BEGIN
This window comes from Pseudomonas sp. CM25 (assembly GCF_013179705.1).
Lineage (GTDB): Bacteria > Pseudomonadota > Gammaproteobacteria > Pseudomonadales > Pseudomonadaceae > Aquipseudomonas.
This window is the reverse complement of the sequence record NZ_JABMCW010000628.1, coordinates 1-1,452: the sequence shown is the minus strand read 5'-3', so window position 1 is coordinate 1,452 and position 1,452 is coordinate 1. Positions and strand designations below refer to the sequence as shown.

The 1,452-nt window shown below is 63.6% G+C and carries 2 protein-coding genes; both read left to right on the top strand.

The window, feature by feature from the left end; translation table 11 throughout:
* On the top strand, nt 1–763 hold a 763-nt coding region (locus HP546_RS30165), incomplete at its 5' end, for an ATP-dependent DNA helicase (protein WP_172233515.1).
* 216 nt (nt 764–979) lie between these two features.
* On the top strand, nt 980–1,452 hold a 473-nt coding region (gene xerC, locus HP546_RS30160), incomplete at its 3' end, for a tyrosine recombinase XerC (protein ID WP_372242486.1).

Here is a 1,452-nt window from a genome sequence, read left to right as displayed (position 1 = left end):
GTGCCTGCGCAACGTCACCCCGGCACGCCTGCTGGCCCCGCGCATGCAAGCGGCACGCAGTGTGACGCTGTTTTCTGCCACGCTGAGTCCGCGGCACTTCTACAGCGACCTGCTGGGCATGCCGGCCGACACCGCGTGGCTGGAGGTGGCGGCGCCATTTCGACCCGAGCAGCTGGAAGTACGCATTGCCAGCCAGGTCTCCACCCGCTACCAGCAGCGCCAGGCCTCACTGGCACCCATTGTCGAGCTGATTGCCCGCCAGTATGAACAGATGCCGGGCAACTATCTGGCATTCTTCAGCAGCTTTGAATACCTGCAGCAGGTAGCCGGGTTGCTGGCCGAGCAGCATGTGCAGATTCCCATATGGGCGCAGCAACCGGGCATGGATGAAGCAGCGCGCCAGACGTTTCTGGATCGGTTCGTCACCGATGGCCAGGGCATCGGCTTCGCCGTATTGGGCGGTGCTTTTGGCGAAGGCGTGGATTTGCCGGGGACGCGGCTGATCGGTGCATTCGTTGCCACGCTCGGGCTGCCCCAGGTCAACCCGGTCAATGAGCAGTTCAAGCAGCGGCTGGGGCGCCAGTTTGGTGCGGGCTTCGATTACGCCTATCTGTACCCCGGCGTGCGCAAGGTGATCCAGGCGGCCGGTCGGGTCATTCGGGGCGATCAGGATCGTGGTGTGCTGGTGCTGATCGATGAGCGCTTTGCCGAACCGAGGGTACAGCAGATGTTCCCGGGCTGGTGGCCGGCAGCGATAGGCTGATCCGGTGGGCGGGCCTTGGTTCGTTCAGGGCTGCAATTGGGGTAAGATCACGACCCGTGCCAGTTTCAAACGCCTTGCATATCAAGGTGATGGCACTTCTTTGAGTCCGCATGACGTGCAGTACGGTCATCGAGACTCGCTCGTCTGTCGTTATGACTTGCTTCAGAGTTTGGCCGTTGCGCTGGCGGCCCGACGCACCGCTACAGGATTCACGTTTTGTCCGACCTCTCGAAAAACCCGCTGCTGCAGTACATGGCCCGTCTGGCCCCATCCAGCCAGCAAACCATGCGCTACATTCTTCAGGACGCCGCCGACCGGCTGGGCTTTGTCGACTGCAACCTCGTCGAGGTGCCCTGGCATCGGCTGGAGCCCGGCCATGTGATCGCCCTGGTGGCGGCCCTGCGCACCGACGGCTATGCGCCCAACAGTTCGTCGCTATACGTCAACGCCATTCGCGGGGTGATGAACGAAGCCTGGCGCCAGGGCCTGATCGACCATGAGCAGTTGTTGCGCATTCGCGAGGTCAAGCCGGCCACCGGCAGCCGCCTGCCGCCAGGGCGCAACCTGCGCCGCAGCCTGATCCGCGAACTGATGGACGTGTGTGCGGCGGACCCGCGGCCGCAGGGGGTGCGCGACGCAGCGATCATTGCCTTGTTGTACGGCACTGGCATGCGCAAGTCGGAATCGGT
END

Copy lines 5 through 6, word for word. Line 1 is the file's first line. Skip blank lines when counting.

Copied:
The window, feature by feature from the left end; translation table 11 throughout:
* On the top strand, nt 1–763 hold a 763-nt coding region (locus HP546_RS30165), incomplete at its 5' end, for an ATP-dependent DNA helicase (protein WP_172233515.1).